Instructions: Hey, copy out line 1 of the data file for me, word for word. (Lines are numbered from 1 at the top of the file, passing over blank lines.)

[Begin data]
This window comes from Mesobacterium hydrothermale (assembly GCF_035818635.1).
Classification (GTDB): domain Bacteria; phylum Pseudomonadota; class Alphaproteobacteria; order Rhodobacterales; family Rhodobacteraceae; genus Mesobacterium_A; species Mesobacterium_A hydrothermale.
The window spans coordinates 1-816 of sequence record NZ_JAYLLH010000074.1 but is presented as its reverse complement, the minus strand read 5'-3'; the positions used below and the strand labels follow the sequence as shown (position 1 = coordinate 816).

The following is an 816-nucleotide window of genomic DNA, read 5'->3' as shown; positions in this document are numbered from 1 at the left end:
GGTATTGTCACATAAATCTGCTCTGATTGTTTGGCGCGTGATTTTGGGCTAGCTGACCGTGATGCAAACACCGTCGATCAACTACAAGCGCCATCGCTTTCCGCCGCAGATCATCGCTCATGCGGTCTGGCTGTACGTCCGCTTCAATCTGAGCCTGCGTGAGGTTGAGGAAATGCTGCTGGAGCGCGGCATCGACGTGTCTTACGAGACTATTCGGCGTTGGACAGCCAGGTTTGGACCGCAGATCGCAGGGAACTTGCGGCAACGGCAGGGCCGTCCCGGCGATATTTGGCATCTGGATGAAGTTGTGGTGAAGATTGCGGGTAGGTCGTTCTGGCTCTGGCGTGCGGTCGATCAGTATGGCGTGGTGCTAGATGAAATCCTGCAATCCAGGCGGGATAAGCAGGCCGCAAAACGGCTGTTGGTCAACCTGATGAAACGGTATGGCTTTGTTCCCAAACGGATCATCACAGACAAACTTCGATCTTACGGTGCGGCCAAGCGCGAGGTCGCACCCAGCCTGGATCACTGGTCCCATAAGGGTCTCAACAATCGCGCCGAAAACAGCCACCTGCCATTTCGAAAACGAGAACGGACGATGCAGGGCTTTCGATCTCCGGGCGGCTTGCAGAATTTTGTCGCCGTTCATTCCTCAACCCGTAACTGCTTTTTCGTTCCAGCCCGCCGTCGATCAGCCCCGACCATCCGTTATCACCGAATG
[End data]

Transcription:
This window comes from Mesobacterium hydrothermale (assembly GCF_035818635.1).